NINETTE SOSA, CNN STUDENT NEWS: Time for the Shoutout! Which of these existed 20 years ago? If you think you know it, shout it out! Is it: A) World Wide Web, B) DVDs, C) MP3 players or D) Text messaging? You've got three seconds -- GO! Trick question! None of these existed 20 years ago. That's your answer and that's your Shoutout!

20 Years of News

AZUZ: You know what did? This show! CNN Student News is celebrating its 20th anniversary today. The name has changed, but the goal has been the same: bringing you the world's top stories. Here's a look back at some of the biggest headlines from the past two decades. Photo View photos from the past 20 years »


RONALD REAGAN, 40TH U.S. PRESIDENT: Mr. Gorbachev, tear down this wall (spoken in 1987).

UNKNOWN: Walking strongly step by step, further into freedom.

GEORGE H.W. BUSH, 41ST U.S. PRESIDENT: And as president, I can report to the nation aggression is defeated. The war is over.

UNKNOWN: It's just now, just now been ignited.

CHANTING: No justice, no peace.

RODNEY KING: Can't we all get along? Can we, can we get along?

UNKNOWN: The building rattled; the whole thing shook. We thought it was a massive bomb.

WOMAN ON THE STREET: We had to really be there for each other. Nobody was there to tell us what to do.

UNKNOWN: Rwandan soldiers are mainly Tutsis, the Rwandan patriotic front.

WILLIAM (BILL) CLINTON, 42ND U.S. PRESIDENT: The United States will not cease its efforts until the dying stops and the refugees have returned.

UNKNOWN: What a horrific scene.

REV. BILLY GRAHAM: And so, with this service today, we stand together to say let the healing begin.

JOIE CHEN, FORMER CNN CORRESPONDENT: Only other two Democratic presidents to win two consecutive terms this century are Woodrow Wilson and Franklin Roosevelt. Bill Clinton's re-election puts the president in some very exclusive company.

UNKNOWN: The world's first clone of an adult animal.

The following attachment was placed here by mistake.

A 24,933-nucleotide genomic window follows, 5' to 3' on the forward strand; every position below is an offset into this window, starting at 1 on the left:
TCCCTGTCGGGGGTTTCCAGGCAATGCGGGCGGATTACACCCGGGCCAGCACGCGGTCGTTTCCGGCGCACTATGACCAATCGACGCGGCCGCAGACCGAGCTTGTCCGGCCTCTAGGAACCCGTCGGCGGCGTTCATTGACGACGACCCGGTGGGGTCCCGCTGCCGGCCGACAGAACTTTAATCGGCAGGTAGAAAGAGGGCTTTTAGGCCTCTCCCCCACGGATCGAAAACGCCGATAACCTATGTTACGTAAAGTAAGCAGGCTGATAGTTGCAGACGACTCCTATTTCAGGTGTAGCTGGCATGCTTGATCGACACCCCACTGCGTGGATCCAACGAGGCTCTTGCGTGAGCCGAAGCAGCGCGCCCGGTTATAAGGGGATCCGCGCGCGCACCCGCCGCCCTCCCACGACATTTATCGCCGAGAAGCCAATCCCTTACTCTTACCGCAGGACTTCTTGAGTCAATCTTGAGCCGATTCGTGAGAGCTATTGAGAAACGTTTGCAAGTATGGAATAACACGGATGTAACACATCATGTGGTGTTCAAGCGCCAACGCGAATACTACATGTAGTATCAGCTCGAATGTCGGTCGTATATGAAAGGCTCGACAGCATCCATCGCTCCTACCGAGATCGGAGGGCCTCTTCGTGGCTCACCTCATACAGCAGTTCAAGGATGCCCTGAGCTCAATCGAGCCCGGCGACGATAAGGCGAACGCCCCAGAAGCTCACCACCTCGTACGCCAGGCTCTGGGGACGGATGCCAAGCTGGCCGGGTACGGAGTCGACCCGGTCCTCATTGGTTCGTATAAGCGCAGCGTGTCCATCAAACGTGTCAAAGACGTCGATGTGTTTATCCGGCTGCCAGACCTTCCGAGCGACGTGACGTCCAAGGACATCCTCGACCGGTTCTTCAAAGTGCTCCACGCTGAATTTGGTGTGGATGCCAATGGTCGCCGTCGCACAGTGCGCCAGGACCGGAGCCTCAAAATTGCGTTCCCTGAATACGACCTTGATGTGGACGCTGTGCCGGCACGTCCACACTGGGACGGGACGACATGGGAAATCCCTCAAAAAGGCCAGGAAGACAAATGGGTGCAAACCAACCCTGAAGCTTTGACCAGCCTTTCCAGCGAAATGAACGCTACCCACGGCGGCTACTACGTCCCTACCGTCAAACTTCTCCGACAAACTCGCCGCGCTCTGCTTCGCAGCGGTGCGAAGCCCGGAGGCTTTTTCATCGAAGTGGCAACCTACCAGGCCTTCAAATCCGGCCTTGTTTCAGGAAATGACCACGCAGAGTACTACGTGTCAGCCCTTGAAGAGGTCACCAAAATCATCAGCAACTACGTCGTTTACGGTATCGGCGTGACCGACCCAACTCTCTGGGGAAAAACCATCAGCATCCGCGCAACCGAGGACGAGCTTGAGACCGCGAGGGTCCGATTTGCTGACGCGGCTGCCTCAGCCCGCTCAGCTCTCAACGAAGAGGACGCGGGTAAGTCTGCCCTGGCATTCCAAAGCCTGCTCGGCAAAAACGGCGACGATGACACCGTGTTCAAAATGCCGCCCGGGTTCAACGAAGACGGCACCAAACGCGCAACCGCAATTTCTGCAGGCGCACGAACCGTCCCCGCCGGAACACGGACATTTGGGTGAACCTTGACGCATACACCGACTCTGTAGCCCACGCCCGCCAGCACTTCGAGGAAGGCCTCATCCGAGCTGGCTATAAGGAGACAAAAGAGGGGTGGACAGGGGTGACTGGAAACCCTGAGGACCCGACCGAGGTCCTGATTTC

JO ANDREWS, ITN: Never before has one sheep been cloned from a single cell of another fully grown animal.

CLINTON: I want the American people to know today that I am still committed to do what's best for our country.

UNKNOWN: William Jefferson Clinton is impeached for high crimes and misdemeanors.

UNKNOWN: Once again, a school becomes a place not of learning, but of violence.

CHANTING: Count every vote.

AL GORE, FORMER PRESIDENTIAL CANDIDATE: Just moments ago, I spoke with George W. Bush and congratulated him on becoming the 43rd president of the United States.

GEORGE W. BUSH, 43RD U.S. PRESIDENT: I will not yield, I will not rest, I will not relent in waging this struggle for freedom and security for the American people.

UNKNOWN: WorldCom filed for bankruptcy protection in a $4 billion scandal.

UNKNOWN: It's the largest bankruptcy case in United States history. The stock price began its free fall late last month.

BUSH, 43RD U.S. PRESIDENT: American and coalition forces are in the early stages of military operation to disarm Iraq, to free its people, and to defend the world from great danger.

SHIHAB RATTANSI, FORMER CNN INTERNATIONAL ANCHOR: A major earthquake off northwestern India, which has triggered killer tsunamis in at least six south Asian nations. The quake hit off the coast of Sumatra, reportedly killing scores of people.

RAY NAGIN, MAYOR OF NEW ORLEANS, LOUISIANA: This is not a test; this is the real deal. There's a major hurricane that's in the Gulf of Mexico. We are facing a storm that most of us have feared.

BUSH, 43RD U.S. PRESIDENT: I'm not going to forget what I've seen.

BUSH, 43RD U.S. PRESIDENT: Last night, the government of North Korea proclaimed to the world that it had conducted a nuclear test. Such a claim itself constitutes a threat to international peace and security.

BUSH, 43RD U.S. PRESIDENT: Our nation grieves with those who have lost loved ones at Virginia Tech. We hold the victims in our hearts. We lift them up in our prayers, and we ask a loving God to comfort those who are suffering today.

SEN. JOHN MCCAIN, (R) ARIZONA: I have a privilege given few Americans...

SEN. BARACK OBAMA, ILLINOIS: I accept your nomination...

MCCAIN: For president of the United States.

OBAMA: For the presidency of the United States.

UNKNOWN: America elects its first African-American president.

OBAMA: Change has come to America.

OBAMA: I, Barack Hussein Obama, do solemly swear...

OBAMA: Know that America is a friend of each nation and every man, woman and child who seeks a future of peace and dignity, and that we are ready to lead once more.


Before We Go

AZUZ: Before we go, some of our viewers wanted to get in on this celebration. Take it away, y'all!


BROAD CREEK MIDDLE SCHOOL STUDENTS: Happy 20th anniversary, CNN Student News!

BROAD CREEK MIDDLE SCHOOL STUDENTS: From us at Broad Creek Middle School in Newport, North Carolina to you in Atlanta, Georgia at CNN Student News headquarters, happy 20th birthday!




AZUZ: Awesome! They and all of you out there are the reason we do this show. So, from all of us at CNN Student News, thanks for an incredible 20 years. We'll keep it going on Monday. See you then.